Topic of the Year

Use this forum to discuss any issues associated with Augmentation
Rustsmith
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Topic of the Year

Postby Rustsmith » Thu Feb 05, 2015 11:38 am

The topic of the year for the RLS Foundation is Augmentation. The Moderators have decided to create a new forum to contribute to the Foundation's efforts in this area.

A significant number of the board's members have experience with augmentation, so please share your augmentation experiences here.
Steve

Augmentation Evaluation http://bb.rls.org/viewtopic.php?f=4&t=9005

Opinions presented by Discussion Board Moderators are personal in nature and do not, in any way, represent the opinion of the RLS Foundation, and are not medical advice.

sleepdancer2
Posts: 158
Joined: Sun Jun 29, 2014 7:46 am

Re: Topic of the Year

Postby sleepdancer2 » Mon Feb 09, 2015 10:21 am

Sorry I hadn't contributed to this topic yet, was waiting to have a block of time. My medication history regarding dopamine meds for my diagnosis of RLS and PLMD started in 1998 and includes 2-3 years on Sinemet, at least a half dozen on Mirapex, and a year or so on Requip. My memory is hazy on the specifics. Had several side effects on Sinemet but at that time never heard of the word augmentation so I'll just call those symptoms side effects, even though in some ways they resembled later problems known to be augmentation. Over the course of the years on Mirapex my limb movements worsened and my docs kept increasing my dosage. After a few different docs I lucked up on one who voiced concern that rather than the progression of my disorder, I may be experiencing augmentation. My legs flailed wildly at night every few seconds. My arms, head and torso also became involved. Although PLMD is a sleep disorder, my movements began to intrude into my "almost asleep/almost awake" time, where I was aware of them and could even count the seconds between jerks.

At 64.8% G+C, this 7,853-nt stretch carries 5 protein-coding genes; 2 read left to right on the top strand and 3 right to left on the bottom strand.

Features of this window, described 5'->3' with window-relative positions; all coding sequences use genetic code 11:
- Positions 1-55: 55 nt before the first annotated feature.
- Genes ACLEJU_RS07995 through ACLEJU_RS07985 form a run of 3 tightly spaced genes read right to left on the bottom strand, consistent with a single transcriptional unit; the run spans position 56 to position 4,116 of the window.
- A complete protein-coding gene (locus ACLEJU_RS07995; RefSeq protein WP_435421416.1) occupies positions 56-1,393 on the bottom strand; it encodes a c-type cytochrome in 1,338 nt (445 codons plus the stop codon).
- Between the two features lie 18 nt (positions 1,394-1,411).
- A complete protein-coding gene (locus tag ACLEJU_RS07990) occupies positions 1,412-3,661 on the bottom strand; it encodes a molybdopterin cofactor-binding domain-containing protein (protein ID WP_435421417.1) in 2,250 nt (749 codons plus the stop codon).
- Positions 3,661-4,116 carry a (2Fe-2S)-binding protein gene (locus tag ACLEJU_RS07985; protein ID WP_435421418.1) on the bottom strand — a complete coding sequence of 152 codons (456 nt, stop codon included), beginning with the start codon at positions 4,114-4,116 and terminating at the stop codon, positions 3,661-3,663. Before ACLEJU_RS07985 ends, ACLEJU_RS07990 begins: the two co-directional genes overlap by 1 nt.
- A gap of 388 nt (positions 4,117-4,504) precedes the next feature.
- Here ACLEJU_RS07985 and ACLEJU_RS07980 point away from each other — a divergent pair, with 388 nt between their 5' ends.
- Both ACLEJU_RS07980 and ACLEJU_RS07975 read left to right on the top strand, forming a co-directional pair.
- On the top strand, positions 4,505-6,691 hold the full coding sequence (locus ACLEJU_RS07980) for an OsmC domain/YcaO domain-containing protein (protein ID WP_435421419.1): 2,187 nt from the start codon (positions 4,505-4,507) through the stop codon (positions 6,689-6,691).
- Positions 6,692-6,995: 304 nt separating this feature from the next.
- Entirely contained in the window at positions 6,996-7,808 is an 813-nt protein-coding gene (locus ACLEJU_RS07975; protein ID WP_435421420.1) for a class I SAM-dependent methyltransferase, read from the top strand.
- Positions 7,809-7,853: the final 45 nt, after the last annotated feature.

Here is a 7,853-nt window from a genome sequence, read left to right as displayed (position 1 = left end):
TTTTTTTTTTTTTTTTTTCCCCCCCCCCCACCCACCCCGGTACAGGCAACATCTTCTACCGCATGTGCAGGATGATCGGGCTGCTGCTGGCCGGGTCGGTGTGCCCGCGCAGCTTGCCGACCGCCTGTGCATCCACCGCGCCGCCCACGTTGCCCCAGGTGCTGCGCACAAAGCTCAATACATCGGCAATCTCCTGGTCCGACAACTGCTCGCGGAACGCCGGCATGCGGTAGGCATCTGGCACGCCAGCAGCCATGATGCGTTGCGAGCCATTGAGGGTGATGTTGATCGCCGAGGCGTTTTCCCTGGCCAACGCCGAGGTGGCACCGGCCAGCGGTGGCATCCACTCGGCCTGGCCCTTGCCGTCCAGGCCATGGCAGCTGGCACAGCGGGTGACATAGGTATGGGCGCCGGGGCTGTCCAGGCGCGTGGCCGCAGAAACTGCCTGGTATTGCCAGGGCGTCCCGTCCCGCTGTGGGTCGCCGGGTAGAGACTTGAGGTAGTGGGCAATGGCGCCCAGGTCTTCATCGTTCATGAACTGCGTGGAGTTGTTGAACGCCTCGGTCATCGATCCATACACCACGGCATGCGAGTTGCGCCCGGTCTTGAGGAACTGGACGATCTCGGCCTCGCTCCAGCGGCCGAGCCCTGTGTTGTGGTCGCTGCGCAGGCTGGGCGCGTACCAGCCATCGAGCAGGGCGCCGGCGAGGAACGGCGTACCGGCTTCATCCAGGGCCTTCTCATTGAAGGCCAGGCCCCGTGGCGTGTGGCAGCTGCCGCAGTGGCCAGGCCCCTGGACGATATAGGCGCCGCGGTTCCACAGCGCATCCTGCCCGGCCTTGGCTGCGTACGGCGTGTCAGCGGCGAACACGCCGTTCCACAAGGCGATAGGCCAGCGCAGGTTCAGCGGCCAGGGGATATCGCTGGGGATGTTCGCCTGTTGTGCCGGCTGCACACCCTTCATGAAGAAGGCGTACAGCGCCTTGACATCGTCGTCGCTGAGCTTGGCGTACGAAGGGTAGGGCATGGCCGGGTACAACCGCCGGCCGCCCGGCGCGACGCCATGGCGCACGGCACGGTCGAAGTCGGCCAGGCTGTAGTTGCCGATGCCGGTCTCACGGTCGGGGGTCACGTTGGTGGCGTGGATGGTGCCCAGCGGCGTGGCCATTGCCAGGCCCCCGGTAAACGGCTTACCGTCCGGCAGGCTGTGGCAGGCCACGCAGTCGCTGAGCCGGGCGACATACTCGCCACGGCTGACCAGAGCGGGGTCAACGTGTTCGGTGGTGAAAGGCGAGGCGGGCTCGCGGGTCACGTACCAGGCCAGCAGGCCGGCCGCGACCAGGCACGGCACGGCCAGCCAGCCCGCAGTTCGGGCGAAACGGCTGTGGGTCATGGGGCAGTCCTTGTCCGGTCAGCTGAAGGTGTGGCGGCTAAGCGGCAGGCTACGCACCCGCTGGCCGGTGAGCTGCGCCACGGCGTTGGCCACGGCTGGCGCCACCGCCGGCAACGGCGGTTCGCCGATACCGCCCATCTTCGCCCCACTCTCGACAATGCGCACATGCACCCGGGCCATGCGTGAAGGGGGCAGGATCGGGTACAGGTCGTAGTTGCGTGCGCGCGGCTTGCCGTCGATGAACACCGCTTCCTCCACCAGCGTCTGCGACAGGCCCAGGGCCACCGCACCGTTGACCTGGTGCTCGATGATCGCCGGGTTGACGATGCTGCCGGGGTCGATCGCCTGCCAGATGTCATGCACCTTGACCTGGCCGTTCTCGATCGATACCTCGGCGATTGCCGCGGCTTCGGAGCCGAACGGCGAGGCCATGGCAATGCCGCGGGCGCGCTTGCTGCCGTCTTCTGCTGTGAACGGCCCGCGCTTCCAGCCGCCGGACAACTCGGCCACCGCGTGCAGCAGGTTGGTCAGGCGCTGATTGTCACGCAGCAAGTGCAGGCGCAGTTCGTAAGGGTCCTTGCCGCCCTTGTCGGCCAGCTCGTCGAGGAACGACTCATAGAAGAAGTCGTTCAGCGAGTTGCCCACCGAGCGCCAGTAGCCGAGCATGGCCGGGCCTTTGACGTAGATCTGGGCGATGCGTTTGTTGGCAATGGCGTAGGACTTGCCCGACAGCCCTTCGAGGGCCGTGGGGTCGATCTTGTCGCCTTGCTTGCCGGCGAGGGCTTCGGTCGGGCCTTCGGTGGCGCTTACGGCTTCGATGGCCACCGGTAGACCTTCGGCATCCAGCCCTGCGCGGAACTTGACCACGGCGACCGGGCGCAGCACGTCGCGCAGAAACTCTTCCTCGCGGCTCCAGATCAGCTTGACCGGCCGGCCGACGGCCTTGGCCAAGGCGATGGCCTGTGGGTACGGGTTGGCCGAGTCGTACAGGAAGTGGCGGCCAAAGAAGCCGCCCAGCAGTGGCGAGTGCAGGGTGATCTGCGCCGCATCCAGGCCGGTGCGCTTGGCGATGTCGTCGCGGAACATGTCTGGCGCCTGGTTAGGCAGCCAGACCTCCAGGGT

When the doc first recommended lowering the dose I was scared to take the chance. By this time I was taking ferritin because my level was pretty low. Getting it up didn't stop the augmentation. My RLS when awake had become life altering. I had to try to get off the med to see if any relief was possible. The transition period between weaning off Mirapex and onto Requip was horrid. I did have a few weeks once the Requip was increased that I experienced some relief. then the flailing started again on Requip and I needed to wean off it too. I don't think there were guidelines available back then for what meds could help when weaning due to augmentation. All I had was Tramadol, a pain med, which didn't help. It took some weeks after being off the meds for the wild flailing to gradually decrease then stop. At some point my PLMD normalized to repetitive contractions that in themselves are quite maddening, but nothing compared to the years of torment I'd already been through. My RLS has been minimal since off the meds. In retrospect, I think PLMD was my primary problem, and can't help but wonder if the RLS was an augmentation symptom, as I didn't have RLS symptoms before being treated for the PLMD diagnosis and have few problems since.